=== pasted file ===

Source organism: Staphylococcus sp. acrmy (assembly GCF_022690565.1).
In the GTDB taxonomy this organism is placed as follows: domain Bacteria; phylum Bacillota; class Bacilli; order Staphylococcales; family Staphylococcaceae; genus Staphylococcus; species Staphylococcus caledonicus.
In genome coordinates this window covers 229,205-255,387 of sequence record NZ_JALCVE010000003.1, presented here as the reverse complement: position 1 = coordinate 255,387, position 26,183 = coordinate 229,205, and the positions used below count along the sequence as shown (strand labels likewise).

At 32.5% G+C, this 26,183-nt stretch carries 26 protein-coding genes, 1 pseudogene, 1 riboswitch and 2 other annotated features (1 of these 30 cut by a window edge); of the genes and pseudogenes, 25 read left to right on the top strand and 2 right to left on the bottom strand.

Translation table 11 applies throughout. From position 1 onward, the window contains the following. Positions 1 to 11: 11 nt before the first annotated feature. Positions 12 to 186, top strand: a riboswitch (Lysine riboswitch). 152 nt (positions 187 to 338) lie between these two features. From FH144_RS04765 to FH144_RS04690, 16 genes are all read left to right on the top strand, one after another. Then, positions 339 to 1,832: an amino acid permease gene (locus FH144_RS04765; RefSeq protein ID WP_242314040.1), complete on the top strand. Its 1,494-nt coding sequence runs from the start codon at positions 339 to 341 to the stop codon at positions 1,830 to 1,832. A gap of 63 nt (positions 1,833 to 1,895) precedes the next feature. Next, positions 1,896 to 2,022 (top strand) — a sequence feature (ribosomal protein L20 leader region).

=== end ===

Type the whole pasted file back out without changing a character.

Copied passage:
Source organism: Staphylococcus sp. acrmy (assembly GCF_022690565.1).
In the GTDB taxonomy this organism is placed as follows: domain Bacteria; phylum Bacillota; class Bacilli; order Staphylococcales; family Staphylococcaceae; genus Staphylococcus; species Staphylococcus caledonicus.
In genome coordinates this window covers 229,205-255,387 of sequence record NZ_JALCVE010000003.1, presented here as the reverse complement: position 1 = coordinate 255,387, position 26,183 = coordinate 229,205, and the positions used below count along the sequence as shown (strand labels likewise).

At 32.5% G+C, this 26,183-nt stretch carries 26 protein-coding genes, 1 pseudogene, 1 riboswitch and 2 other annotated features (1 of these 30 cut by a window edge); of the genes and pseudogenes, 25 read left to right on the top strand and 2 right to left on the bottom strand.

Translation table 11 applies throughout. From position 1 onward, the window contains the following. Positions 1 to 11: 11 nt before the first annotated feature. Positions 12 to 186, top strand: a riboswitch (Lysine riboswitch). 152 nt (positions 187 to 338) lie between these two features. From FH144_RS04765 to FH144_RS04690, 16 genes are all read left to right on the top strand, one after another. Then, positions 339 to 1,832: an amino acid permease gene (locus FH144_RS04765; RefSeq protein ID WP_242314040.1), complete on the top strand. Its 1,494-nt coding sequence runs from the start codon at positions 339 to 341 to the stop codon at positions 1,830 to 1,832. A gap of 63 nt (positions 1,833 to 1,895) precedes the next feature. Next, positions 1,896 to 2,022 (top strand) — a sequence feature (ribosomal protein L20 leader region).